The technology is now so relatively cheap and easy to use that anybody might be tempted to set up a business to offer their services. But if you are using or planning to use a drone to provide a service for which you will be paid beware….
You need permission to fly from the Cyprus DCA. You need to apply on their standard forms and specify when and where you plan to fly giving maximum height and radius of operation and giving the precise latitude and longitude coordinates. You must also satisfy DCA that you are competent to fly the drones, and have third party liability insurance (nobody can yet offer this in Cyprus and my organisation is insured through Lloyds in London.) after that you will need to remain available (in the Paphos region) to Paphos Control Tower and obtain final clearance before flight and notify them on conclusion of flying. After giving you approval to fly, the DCA will issue something called a Notice to Airman (NOTAM) to advise all other pilots in the area that you will be flying.
Now nobody expects an airliner to be as low as a drone will most likely be flying to film landscapes, villas, hotels and events (and special rules apply to events of 1000 people or more) but the police and civil defence force helicopters do fly below 250 feet on occasion and drone pilots often want to fly to about 120 metres which is just less than 400 feet for the view. The reason to stay below this 400 ft mark is that private pilots in small aircraft are legally allowed to fly as low as 500 feet so this keeps a minimum separation of 100 feet or 33 metres between them and the drone even when they do not know you are there. The police and the military can fly as low as 250 feet, without special permission.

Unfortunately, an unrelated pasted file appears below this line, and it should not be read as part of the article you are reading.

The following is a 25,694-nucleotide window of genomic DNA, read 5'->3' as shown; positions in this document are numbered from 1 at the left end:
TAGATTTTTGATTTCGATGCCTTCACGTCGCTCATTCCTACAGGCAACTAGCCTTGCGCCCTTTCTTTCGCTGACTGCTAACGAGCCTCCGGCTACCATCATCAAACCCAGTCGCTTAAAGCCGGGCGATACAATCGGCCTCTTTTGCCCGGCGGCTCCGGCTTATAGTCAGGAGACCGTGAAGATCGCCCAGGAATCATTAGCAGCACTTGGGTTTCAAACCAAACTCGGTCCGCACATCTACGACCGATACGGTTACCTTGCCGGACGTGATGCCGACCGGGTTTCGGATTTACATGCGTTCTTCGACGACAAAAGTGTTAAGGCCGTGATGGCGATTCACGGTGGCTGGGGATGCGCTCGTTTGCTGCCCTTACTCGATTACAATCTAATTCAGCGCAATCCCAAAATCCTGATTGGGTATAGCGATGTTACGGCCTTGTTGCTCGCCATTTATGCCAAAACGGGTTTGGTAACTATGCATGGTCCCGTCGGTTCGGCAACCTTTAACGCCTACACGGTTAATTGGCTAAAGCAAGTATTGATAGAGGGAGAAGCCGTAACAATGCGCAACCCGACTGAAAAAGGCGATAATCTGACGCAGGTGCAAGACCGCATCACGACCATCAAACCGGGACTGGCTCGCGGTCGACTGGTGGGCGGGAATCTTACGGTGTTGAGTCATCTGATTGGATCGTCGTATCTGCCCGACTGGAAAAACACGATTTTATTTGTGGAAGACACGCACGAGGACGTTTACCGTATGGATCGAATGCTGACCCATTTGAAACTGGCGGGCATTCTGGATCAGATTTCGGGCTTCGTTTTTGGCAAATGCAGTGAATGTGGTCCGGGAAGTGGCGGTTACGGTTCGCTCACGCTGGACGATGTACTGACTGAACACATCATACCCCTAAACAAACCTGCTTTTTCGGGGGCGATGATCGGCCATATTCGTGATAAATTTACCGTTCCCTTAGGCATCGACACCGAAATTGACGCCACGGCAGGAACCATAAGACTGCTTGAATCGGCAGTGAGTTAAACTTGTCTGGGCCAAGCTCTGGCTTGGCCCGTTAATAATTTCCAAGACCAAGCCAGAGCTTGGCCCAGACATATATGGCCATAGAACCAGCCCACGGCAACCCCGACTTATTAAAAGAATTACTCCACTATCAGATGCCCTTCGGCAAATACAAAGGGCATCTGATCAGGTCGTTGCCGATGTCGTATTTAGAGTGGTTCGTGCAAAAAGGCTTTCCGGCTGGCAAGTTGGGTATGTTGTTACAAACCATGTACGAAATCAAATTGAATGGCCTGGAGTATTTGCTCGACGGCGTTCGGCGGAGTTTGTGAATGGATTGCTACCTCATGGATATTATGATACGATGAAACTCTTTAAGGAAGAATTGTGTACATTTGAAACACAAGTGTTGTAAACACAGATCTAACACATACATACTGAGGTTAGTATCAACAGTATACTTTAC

Is there anything else to consider? Well yes. You must also register the type, manufacturer, serial number and ownership of your drones at uav.dca.mcw.goc.cy
You are forbidden from filming military or civil defence installations and you need to have permission from the “owner” or person responsible for the site over which you are flying and must maintain minimum distances from people and other property. You may also need to inform the local police and perhaps the local authority.
And all this is because “getting paid” for the photography or video is classed as “aerial work” which means it requires local civil aviation authority permission pretty much anywhere in Europe. So if you just fly for a hobby and keep you images to yourself none of this applies…yet!
As would be customers, especially in Cyprus, we all know the attraction of the bargain that “family” can offer;….before you buy video and images from your local aerial work drone operator, ask to see their insurance and their DCA permission. They will not have it because to date only CySkyImages has the insurance and obtains DCA approval prior to flights.